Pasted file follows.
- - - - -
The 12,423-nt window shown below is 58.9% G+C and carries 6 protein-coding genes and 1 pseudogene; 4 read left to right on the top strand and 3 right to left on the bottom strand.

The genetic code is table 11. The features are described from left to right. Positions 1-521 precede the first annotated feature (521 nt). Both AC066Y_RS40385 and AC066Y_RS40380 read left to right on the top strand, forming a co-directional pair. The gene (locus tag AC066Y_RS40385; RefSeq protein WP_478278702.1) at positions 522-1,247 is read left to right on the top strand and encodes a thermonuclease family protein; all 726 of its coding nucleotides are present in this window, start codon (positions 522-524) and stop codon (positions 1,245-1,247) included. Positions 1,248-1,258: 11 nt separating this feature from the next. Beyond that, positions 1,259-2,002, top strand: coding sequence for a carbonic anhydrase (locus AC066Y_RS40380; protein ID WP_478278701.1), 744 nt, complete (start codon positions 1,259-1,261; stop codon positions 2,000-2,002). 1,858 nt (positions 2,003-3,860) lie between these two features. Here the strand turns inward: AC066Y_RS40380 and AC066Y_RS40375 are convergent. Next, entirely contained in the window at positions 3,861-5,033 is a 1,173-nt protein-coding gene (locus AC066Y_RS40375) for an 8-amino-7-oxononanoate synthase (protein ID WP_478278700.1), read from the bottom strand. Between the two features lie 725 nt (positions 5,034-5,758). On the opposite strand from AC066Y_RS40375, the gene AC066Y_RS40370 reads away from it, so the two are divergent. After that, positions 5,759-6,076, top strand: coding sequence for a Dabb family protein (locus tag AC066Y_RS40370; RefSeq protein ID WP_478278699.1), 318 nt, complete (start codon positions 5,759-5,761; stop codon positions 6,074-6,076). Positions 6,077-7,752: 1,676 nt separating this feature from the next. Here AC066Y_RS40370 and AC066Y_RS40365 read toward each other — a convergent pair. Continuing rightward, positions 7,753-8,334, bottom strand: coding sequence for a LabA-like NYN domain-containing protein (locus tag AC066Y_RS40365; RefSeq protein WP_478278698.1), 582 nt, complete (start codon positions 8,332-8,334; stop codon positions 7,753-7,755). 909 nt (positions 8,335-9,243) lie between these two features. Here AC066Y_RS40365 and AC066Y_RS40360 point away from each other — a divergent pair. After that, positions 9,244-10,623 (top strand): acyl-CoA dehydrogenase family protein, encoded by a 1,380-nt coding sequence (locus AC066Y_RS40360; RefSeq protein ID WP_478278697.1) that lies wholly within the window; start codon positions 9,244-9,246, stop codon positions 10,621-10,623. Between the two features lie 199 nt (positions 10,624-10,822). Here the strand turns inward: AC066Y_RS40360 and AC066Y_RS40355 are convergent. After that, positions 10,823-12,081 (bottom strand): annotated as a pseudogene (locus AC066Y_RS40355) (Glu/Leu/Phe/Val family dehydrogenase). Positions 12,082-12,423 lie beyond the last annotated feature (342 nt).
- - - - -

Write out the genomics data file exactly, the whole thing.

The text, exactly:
The 12,423-nt window shown below is 58.9% G+C and carries 6 protein-coding genes and 1 pseudogene; 4 read left to right on the top strand and 3 right to left on the bottom strand.

The genetic code is table 11. The features are described from left to right. Positions 1-521 precede the first annotated feature (521 nt). Both AC066Y_RS40385 and AC066Y_RS40380 read left to right on the top strand, forming a co-directional pair. The gene (locus tag AC066Y_RS40385; RefSeq protein WP_478278702.1) at positions 522-1,247 is read left to right on the top strand and encodes a thermonuclease family protein; all 726 of its coding nucleotides are present in this window, start codon (positions 522-524) and stop codon (positions 1,245-1,247) included. Positions 1,248-1,258: 11 nt separating this feature from the next. Beyond that, positions 1,259-2,002, top strand: coding sequence for a carbonic anhydrase (locus AC066Y_RS40380; protein ID WP_478278701.1), 744 nt, complete (start codon positions 1,259-1,261; stop codon positions 2,000-2,002). 1,858 nt (positions 2,003-3,860) lie between these two features. Here the strand turns inward: AC066Y_RS40380 and AC066Y_RS40375 are convergent. Next, entirely contained in the window at positions 3,861-5,033 is a 1,173-nt protein-coding gene (locus AC066Y_RS40375) for an 8-amino-7-oxononanoate synthase (protein ID WP_478278700.1), read from the bottom strand. Between the two features lie 725 nt (positions 5,034-5,758). On the opposite strand from AC066Y_RS40375, the gene AC066Y_RS40370 reads away from it, so the two are divergent. After that, positions 5,759-6,076, top strand: coding sequence for a Dabb family protein (locus tag AC066Y_RS40370; RefSeq protein ID WP_478278699.1), 318 nt, complete (start codon positions 5,759-5,761; stop codon positions 6,074-6,076). Positions 6,077-7,752: 1,676 nt separating this feature from the next. Here AC066Y_RS40370 and AC066Y_RS40365 read toward each other — a convergent pair. Continuing rightward, positions 7,753-8,334, bottom strand: coding sequence for a LabA-like NYN domain-containing protein (locus tag AC066Y_RS40365; RefSeq protein WP_478278698.1), 582 nt, complete (start codon positions 8,332-8,334; stop codon positions 7,753-7,755). 909 nt (positions 8,335-9,243) lie between these two features. Here AC066Y_RS40365 and AC066Y_RS40360 point away from each other — a divergent pair. After that, positions 9,244-10,623 (top strand): acyl-CoA dehydrogenase family protein, encoded by a 1,380-nt coding sequence (locus AC066Y_RS40360; RefSeq protein ID WP_478278697.1) that lies wholly within the window; start codon positions 9,244-9,246, stop codon positions 10,621-10,623. Between the two features lie 199 nt (positions 10,624-10,822). Here the strand turns inward: AC066Y_RS40360 and AC066Y_RS40355 are convergent. After that, positions 10,823-12,081 (bottom strand): annotated as a pseudogene (locus AC066Y_RS40355) (Glu/Leu/Phe/Val family dehydrogenase). Positions 12,082-12,423 lie beyond the last annotated feature (342 nt).